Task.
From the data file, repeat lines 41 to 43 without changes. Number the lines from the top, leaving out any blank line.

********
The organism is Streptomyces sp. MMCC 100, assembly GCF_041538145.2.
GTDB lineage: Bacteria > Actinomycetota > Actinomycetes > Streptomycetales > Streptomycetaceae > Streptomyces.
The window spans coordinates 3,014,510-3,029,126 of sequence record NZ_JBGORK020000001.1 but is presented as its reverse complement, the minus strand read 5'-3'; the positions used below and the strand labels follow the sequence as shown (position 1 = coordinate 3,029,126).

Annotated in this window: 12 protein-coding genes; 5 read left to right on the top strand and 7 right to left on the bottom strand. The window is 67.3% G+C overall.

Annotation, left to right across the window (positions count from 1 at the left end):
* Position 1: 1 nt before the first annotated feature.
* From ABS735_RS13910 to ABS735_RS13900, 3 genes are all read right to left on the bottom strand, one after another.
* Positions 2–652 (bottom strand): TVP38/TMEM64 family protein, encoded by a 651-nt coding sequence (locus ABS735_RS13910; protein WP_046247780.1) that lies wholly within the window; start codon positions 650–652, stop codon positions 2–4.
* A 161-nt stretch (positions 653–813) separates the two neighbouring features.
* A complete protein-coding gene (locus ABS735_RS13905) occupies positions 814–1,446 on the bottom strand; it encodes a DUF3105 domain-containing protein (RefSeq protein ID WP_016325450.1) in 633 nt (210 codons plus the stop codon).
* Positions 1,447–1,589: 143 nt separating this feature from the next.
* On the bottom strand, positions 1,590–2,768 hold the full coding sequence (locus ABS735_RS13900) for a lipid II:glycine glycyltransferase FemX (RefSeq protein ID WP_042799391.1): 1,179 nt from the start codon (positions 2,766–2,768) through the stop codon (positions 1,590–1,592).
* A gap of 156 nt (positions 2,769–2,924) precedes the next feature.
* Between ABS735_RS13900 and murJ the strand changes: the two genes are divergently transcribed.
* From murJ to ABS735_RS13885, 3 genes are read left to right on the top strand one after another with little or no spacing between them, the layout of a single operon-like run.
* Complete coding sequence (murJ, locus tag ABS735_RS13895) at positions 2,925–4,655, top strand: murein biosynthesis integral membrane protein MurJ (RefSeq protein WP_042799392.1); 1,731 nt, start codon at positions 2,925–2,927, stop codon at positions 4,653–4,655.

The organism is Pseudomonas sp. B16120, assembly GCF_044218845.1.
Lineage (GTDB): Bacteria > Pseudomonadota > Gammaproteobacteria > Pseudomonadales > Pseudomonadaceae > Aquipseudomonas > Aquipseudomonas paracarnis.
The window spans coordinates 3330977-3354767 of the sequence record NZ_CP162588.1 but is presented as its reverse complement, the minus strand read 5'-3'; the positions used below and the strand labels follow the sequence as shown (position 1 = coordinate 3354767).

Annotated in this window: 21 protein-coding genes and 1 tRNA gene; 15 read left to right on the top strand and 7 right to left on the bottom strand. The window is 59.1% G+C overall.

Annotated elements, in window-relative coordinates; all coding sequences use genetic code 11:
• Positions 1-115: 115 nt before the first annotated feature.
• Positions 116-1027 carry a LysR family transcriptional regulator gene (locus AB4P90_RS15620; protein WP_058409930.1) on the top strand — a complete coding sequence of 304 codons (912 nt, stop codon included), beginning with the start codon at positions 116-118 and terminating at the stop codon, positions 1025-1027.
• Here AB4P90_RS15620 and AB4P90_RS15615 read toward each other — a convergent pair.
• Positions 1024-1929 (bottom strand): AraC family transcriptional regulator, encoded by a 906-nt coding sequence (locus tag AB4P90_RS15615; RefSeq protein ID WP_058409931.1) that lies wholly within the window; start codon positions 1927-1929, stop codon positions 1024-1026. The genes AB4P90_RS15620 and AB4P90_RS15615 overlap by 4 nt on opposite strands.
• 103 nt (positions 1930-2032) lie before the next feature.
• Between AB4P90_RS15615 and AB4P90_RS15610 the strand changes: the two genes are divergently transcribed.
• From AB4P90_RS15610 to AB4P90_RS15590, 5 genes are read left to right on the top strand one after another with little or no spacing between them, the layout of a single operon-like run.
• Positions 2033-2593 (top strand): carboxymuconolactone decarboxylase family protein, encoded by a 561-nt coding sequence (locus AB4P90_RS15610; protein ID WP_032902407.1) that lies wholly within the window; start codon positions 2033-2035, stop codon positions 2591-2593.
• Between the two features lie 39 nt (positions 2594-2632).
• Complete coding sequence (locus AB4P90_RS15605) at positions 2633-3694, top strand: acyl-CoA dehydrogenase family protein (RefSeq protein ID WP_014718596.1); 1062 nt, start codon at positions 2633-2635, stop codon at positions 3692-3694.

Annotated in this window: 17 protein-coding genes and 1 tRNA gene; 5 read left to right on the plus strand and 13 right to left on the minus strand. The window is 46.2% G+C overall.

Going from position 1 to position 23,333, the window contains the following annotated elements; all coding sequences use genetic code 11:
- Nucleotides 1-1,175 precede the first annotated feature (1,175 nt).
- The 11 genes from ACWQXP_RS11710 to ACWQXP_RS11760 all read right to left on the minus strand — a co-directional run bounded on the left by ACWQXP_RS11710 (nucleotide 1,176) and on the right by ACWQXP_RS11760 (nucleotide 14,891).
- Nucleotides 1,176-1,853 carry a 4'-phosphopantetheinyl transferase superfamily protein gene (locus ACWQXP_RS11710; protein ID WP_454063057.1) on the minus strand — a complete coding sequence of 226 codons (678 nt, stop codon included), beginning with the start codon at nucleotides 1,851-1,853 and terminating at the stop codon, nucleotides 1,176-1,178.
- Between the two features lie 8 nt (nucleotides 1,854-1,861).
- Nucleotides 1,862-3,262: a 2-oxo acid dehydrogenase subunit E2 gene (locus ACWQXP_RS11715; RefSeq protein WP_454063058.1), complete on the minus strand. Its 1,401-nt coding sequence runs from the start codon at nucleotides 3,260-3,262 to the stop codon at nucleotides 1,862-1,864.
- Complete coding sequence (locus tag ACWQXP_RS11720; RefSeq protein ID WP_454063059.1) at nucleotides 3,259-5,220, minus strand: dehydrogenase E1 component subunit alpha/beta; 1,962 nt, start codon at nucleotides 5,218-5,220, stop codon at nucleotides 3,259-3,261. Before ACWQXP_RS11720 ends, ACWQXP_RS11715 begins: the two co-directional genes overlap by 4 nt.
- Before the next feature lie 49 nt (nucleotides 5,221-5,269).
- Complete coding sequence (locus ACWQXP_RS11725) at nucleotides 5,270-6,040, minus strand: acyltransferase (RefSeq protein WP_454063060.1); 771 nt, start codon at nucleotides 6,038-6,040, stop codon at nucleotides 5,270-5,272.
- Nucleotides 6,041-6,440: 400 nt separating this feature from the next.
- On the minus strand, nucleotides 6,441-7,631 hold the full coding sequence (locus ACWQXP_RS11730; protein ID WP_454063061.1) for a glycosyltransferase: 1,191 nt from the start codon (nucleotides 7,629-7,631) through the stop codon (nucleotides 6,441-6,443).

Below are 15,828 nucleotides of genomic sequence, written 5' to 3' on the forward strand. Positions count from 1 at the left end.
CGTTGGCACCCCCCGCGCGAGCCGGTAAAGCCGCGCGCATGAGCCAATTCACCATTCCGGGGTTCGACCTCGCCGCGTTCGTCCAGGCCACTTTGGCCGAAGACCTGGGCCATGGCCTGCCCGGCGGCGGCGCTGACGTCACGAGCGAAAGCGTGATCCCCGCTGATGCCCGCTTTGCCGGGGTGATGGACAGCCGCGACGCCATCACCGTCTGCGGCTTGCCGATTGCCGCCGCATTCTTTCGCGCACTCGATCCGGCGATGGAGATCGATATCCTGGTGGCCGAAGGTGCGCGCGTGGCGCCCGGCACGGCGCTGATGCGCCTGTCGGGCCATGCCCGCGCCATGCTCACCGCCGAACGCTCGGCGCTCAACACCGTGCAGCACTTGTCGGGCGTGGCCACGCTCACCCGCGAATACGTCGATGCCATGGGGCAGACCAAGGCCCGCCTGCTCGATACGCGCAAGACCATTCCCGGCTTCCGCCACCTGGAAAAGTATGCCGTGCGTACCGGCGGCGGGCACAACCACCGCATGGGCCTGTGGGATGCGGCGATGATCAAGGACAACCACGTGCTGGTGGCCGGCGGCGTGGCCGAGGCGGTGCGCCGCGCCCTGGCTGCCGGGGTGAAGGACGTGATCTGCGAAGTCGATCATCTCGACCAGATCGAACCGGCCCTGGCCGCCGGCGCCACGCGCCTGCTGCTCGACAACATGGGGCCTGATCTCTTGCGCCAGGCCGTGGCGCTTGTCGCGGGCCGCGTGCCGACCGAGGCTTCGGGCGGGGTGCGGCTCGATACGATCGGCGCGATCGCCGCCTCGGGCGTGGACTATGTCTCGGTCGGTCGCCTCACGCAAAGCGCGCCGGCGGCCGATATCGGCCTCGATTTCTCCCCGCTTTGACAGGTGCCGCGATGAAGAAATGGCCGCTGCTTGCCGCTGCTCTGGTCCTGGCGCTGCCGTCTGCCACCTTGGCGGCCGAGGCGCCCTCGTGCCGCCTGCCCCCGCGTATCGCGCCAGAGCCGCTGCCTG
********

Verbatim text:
- Complete coding sequence (locus ACWQXP_RS11725) at nucleotides 5,270-6,040, minus strand: acyltransferase (RefSeq protein WP_454063060.1); 771 nt, start codon at nucleotides 6,038-6,040, stop codon at nucleotides 5,270-5,272.
- Nucleotides 6,041-6,440: 400 nt separating this feature from the next.
- On the minus strand, nucleotides 6,441-7,631 hold the full coding sequence (locus ACWQXP_RS11730; protein ID WP_454063061.1) for a glycosyltransferase: 1,191 nt from the start codon (nucleotides 7,629-7,631) through the stop codon (nucleotides 6,441-6,443).